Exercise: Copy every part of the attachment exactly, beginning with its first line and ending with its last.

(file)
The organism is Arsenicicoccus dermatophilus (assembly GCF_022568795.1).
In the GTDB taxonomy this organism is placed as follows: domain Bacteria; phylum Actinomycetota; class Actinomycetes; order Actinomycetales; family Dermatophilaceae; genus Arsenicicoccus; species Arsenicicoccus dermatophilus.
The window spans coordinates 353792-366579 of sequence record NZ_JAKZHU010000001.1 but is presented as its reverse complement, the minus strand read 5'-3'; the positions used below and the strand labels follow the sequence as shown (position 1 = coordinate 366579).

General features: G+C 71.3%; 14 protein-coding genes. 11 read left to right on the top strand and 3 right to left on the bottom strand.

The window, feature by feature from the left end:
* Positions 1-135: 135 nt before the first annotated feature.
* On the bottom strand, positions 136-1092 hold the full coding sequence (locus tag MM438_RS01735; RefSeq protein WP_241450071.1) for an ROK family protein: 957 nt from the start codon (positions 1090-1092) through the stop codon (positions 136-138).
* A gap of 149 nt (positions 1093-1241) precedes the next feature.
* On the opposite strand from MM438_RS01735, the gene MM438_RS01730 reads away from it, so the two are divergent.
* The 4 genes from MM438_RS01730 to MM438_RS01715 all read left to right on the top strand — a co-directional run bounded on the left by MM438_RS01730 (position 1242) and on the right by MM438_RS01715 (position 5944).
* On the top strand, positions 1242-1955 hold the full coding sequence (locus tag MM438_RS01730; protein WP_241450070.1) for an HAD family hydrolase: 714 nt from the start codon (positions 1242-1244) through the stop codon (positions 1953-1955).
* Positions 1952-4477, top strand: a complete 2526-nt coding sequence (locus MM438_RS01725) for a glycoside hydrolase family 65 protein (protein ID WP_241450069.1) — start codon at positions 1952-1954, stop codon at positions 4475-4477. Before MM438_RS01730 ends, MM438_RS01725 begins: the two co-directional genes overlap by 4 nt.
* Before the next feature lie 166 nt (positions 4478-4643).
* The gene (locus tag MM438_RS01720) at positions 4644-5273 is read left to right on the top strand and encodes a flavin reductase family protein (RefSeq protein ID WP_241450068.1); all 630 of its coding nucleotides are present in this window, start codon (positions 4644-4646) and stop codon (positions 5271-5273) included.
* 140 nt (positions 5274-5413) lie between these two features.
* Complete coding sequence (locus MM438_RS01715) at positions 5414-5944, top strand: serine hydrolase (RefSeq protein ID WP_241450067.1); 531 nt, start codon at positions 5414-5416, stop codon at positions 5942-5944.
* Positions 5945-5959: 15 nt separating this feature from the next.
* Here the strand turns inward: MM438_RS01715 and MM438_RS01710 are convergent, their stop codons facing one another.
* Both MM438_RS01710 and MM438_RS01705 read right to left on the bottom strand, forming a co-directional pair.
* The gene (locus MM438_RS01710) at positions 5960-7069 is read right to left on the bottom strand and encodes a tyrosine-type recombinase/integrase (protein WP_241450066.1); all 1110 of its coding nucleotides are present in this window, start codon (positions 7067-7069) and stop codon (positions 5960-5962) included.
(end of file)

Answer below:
The organism is Arsenicicoccus dermatophilus (assembly GCF_022568795.1).
In the GTDB taxonomy this organism is placed as follows: domain Bacteria; phylum Actinomycetota; class Actinomycetes; order Actinomycetales; family Dermatophilaceae; genus Arsenicicoccus; species Arsenicicoccus dermatophilus.
The window spans coordinates 353792-366579 of sequence record NZ_JAKZHU010000001.1 but is presented as its reverse complement, the minus strand read 5'-3'; the positions used below and the strand labels follow the sequence as shown (position 1 = coordinate 366579).

General features: G+C 71.3%; 14 protein-coding genes. 11 read left to right on the top strand and 3 right to left on the bottom strand.

The window, feature by feature from the left end:
* Positions 1-135: 135 nt before the first annotated feature.
* On the bottom strand, positions 136-1092 hold the full coding sequence (locus tag MM438_RS01735; RefSeq protein WP_241450071.1) for an ROK family protein: 957 nt from the start codon (positions 1090-1092) through the stop codon (positions 136-138).
* A gap of 149 nt (positions 1093-1241) precedes the next feature.
* On the opposite strand from MM438_RS01735, the gene MM438_RS01730 reads away from it, so the two are divergent.
* The 4 genes from MM438_RS01730 to MM438_RS01715 all read left to right on the top strand — a co-directional run bounded on the left by MM438_RS01730 (position 1242) and on the right by MM438_RS01715 (position 5944).
* On the top strand, positions 1242-1955 hold the full coding sequence (locus tag MM438_RS01730; protein WP_241450070.1) for an HAD family hydrolase: 714 nt from the start codon (positions 1242-1244) through the stop codon (positions 1953-1955).
* Positions 1952-4477, top strand: a complete 2526-nt coding sequence (locus MM438_RS01725) for a glycoside hydrolase family 65 protein (protein ID WP_241450069.1) — start codon at positions 1952-1954, stop codon at positions 4475-4477. Before MM438_RS01730 ends, MM438_RS01725 begins: the two co-directional genes overlap by 4 nt.
* Before the next feature lie 166 nt (positions 4478-4643).
* The gene (locus tag MM438_RS01720) at positions 4644-5273 is read left to right on the top strand and encodes a flavin reductase family protein (RefSeq protein ID WP_241450068.1); all 630 of its coding nucleotides are present in this window, start codon (positions 4644-4646) and stop codon (positions 5271-5273) included.
* 140 nt (positions 5274-5413) lie between these two features.
* Complete coding sequence (locus MM438_RS01715) at positions 5414-5944, top strand: serine hydrolase (RefSeq protein ID WP_241450067.1); 531 nt, start codon at positions 5414-5416, stop codon at positions 5942-5944.
* Positions 5945-5959: 15 nt separating this feature from the next.
* Here the strand turns inward: MM438_RS01715 and MM438_RS01710 are convergent, their stop codons facing one another.
* Both MM438_RS01710 and MM438_RS01705 read right to left on the bottom strand, forming a co-directional pair.
* The gene (locus MM438_RS01710) at positions 5960-7069 is read right to left on the bottom strand and encodes a tyrosine-type recombinase/integrase (protein WP_241450066.1); all 1110 of its coding nucleotides are present in this window, start codon (positions 7067-7069) and stop codon (positions 5960-5962) included.